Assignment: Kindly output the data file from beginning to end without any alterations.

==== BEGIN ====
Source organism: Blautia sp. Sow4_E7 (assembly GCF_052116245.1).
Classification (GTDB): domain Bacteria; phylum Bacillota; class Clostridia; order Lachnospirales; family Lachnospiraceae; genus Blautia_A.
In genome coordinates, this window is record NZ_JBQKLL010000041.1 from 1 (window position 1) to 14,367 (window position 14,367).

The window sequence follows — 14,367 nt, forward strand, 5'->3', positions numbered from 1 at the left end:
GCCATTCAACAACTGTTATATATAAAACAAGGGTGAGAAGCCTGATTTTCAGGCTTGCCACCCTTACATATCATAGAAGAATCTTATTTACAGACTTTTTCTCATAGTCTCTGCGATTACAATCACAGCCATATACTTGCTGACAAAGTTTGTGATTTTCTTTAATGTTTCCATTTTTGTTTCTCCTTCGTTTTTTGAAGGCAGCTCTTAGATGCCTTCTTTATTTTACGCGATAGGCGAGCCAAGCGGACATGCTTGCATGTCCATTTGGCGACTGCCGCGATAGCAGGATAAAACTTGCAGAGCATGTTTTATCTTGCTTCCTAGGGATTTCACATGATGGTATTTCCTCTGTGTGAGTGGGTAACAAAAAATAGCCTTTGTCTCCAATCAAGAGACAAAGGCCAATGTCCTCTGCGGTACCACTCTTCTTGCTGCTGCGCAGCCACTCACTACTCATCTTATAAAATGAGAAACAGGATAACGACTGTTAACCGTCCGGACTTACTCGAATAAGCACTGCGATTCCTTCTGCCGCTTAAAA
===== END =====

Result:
Source organism: Blautia sp. Sow4_E7 (assembly GCF_052116245.1).
Classification (GTDB): domain Bacteria; phylum Bacillota; class Clostridia; order Lachnospirales; family Lachnospiraceae; genus Blautia_A.
In genome coordinates, this window is record NZ_JBQKLL010000041.1 from 1 (window position 1) to 14,367 (window position 14,367).

The window sequence follows — 14,367 nt, forward strand, 5'->3', positions numbered from 1 at the left end:
GCCATTCAACAACTGTTATATATAAAACAAGGGTGAGAAGCCTGATTTTCAGGCTTGCCACCCTTACATATCATAGAAGAATCTTATTTACAGACTTTTTCTCATAGTCTCTGCGATTACAATCACAGCCATATACTTGCTGACAAAGTTTGTGATTTTCTTTAATGTTTCCATTTTTGTTTCTCCTTCGTTTTTTGAAGGCAGCTCTTAGATGCCTTCTTTATTTTACGCGATAGGCGAGCCAAGCGGACATGCTTGCATGTCCATTTGGCGACTGCCGCGATAGCAGGATAAAACTTGCAGAGCATGTTTTATCTTGCTTCCTAGGGATTTCACATGATGGTATTTCCTCTGTGTGAGTGGGTAACAAAAAATAGCCTTTGTCTCCAATCAAGAGACAAAGGCCAATGTCCTCTGCGGTACCACTCTTCTTGCTGCTGCGCAGCCACTCACTACTCATCTTATAAAATGAGAAACAGGATAACGACTGTTAACCGTCCGGACTTACTCGAATAAGCACTGCGATTCCTTCTGCCGCTTAAAA